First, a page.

Review: The 2021 Toyota Land Cruiser Heritage Edition Is A Rugged Nod To A Bygone Age

The "Heritage Edition" celebrates this Toyota's iconic lineage

✓ Rugged, 4WD capability☓ Expensive
✓ Fairly punchy (for its size)☓ Terrible fuel economy
✓ Comfortable☓ Touchy brakes
✓ Strong resale value


Times are changing, and many people say they want more economical and affordable SUVs. So what would you say about a big SUV in 2021 that costs nearly $90,000 and only gets an estimated 13 mpg in town and 17 mpg on highways? “Oh, you must be talking about a Toyota Land Cruiser!”, I hear you reply. Those are two headlines for the 2021 Toyota Land Cruiser Heritage Edition.

This SUV starts at $87,030 with destination included. Toyota sold only 3,147 Land Cruisers last year, indeed to folks who knew exactly what they were getting. They bypassed other decent, far more affordable Toyota SUVs such as the RAV4, which found 430,387 buyers and got the big, somewhat cumbersome Land Cruiser instead. The Heritage Edition debuted last year as not just a nod to the model’s history, but essentially just a more upscale trim model.

Capability? It’s still a Toyota Land Cruiser

From the start, Land Cruisers earned their rugged reputation for tacking seemingly impossible terrain and just got better and more civilized as the years passed. Want to tackle the Sahara desert, jungles or the Australian outback? The Land Rover will do just fine. And then some. This 2021 Toyota Land Cruiser Heritage Edition will ford water 27 inches deep and tow up to 8,100 pounds.  

Powering the Land Cruiser is a brawny 5.7-liter V-8 with 381 horsepower. The 401 lb-ft of torque is delivered at only 2,000 rpm. The 0-60 mph time is an estimated 7 seconds — not bad for such a huge vehicle — with power delivered through a smooth 8-speed automatic transmission. Estimated fuel economy is very low, at 13 City / 17 Highway mpg. I got just 7-8 mpg during an even mix of city and highway driving in the congested Chicago area. However, only 87-octane fuel is called for despite the engine’s rather high 10.2:1 compassion ratios. Still, an owner might wish that the gas tank is larger. At 24.6 gallons, you will have to fill up often.

Such fuel economy shouldn’t be all that surprising because the Land Cruiser Heritage edition weighs 5,715 pounds. It’s fairly easy to maneuver, even though it is 194.9 inches long. It’s also 78 inches wide and has 8.9 inches of ground clearance. You get an easily removed roof rack, but it causes some wind noise despite the quiet interior, and the extra height can create problems in parking garages.

My test Land Cruiser’s steering was quick but rather heavy. The ride was smooth on most regular roads, although some sharp bumps could be moderately felt. There was no opportunity to take it off road. That was a shame because the Land Rover has an impressive bunch of off-road equipment. It includes a Torsen limited-slip locking center differential, sway bars that connect and disconnect automatically, downhill assist control, two-speed transfer case, skid plates, hill-descent control, multi-terrain select system and an off-road crawl mode.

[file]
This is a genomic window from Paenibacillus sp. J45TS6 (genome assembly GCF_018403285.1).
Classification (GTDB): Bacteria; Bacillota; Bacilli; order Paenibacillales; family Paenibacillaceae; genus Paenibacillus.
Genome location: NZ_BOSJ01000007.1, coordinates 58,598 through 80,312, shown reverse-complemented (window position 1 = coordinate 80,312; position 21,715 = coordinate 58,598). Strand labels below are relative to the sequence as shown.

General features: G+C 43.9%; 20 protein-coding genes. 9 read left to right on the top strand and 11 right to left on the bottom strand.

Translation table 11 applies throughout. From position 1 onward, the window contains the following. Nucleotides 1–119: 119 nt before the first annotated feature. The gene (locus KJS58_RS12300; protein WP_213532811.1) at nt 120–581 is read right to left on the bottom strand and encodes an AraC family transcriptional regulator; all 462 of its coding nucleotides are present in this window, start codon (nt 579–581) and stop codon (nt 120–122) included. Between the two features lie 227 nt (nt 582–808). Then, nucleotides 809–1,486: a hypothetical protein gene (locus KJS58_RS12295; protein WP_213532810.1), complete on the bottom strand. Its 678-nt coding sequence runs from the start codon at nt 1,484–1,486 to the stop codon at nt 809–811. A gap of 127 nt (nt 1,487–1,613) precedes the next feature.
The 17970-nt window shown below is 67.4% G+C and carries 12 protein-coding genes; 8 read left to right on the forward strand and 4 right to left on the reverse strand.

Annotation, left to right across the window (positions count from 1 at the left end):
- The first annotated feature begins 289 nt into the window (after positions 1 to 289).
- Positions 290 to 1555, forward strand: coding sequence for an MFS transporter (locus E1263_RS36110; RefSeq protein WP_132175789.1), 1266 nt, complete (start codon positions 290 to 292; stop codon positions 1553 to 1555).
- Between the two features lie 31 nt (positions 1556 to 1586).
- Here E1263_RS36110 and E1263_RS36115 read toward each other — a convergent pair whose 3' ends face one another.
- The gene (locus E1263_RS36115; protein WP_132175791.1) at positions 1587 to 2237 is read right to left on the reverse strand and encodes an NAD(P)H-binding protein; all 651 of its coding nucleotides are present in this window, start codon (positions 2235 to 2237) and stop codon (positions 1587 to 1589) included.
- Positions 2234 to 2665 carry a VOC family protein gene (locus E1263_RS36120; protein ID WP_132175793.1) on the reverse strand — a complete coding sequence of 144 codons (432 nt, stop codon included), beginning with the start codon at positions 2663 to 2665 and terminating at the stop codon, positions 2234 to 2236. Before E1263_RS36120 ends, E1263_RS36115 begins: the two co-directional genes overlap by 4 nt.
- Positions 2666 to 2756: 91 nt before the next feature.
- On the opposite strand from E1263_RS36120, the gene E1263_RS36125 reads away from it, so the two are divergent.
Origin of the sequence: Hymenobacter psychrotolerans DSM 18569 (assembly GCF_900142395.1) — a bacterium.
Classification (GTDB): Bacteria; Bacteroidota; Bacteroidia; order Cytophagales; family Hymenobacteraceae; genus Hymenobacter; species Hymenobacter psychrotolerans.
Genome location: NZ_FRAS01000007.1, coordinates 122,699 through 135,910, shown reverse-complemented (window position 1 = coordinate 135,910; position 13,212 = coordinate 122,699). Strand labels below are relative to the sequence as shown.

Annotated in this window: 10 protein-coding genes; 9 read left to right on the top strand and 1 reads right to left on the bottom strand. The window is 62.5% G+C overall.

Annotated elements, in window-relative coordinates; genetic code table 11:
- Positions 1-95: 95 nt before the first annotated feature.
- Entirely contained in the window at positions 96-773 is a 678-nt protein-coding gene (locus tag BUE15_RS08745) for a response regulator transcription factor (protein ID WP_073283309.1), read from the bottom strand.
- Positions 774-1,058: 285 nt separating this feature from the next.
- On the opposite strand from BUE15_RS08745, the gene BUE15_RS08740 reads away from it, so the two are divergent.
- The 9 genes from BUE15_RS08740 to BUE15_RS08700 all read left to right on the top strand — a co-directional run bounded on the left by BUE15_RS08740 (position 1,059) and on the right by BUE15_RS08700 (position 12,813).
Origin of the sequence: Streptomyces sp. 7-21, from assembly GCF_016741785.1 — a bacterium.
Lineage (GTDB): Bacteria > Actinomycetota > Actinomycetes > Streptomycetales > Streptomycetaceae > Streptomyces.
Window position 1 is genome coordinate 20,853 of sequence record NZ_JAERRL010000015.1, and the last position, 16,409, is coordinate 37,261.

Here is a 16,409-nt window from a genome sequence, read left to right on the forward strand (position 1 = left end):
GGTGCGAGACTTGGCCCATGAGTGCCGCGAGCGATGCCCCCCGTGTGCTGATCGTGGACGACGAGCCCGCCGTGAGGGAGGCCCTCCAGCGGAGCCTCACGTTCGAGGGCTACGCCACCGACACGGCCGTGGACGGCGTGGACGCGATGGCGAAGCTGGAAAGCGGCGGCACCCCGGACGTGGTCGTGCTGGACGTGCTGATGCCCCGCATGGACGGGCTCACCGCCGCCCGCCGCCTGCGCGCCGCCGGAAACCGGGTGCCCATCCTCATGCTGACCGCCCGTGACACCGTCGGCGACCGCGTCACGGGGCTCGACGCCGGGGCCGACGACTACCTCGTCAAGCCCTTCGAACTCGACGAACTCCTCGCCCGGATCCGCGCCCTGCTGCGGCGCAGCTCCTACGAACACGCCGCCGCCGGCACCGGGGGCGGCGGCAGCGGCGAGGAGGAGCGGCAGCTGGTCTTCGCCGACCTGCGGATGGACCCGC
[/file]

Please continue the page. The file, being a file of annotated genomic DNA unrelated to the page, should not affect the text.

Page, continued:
Comfort and features

The interior is upscale in a no-nonsense way, with good materials, bronze stitching throughout, comfortable black perforated leather seats, pushbutton start, a four-zone automatic climate control, heated steering wheel, power sunroof and so on.

You can’t get Android Auto or Apple CarPlay, but there’s plenty of good stuff. It includes a 14 speaker JBL sound system, wireless charging pad and a 360-degree camera view. And there’s a starter button and switch or knob for every function. There’s also a generally informative 9.0-inch touch screen infotainment system.   

The Land Cruiser seats four adults comfortably, or five if they don’t mind the stiff rear-seat middle section. An optional third-row seat can seat three others, but only children fit comfortably back there. Cargo room is decent and goes to an impressive 82.8 cubic feet with the second- and third-row seats folded. My test Land Cruiser had only two-row seats and getting to a third-row seat would be a hassle.

The 2021 Land Cruiser is the last of its series. It is celebrated by the Heritage Edition, which doesn’t have the running boards of other Land Rover models, as a tribute to the original, smaller FJ40 Land Cruiser. However, the step-up to the interior of the 74-inch-high Heritage Edition suggests that running boards would be appreciated. Other special Heritage items include a black-accented grille, 18-inch copper-color forged aluminum BBS wheels and bronze-color interior contrast stitching.

Safety features include adaptive cruise control, lane departure warning and blind spot monitoring with cross-traffic alert, besides lots of air bags, even those for the third-row seat. 

Verdict: A good SUV for people who know exactly what they want

The Land Cruiser hasn’t been changed much since 2016, when it got revised exterior styling and an 8-speed automatic transmission replaced a 6-speed unit. It still has old-school but solid body-on-frame construction, and houses an outdated infotainment system. Don’t expect any of those elements to change soon, though, as this is the last year for the current Land Cruiser generation. Toyota won’t say when or if a newly designed model will arrive for the U.S.

Besides the newly available third-row seat, other new items for the 2021 Heritage Edition are Classic Silver and Magnetic Gray metallic paint. Blizzard Pearl is a $425 option, and with both that and the third-row seating, the final price rises to $91,205. 

No matter what the color, the Toyota Land Cruiser Heritage Edition seems destined to be a collector’s item, long after years of adventuresome use.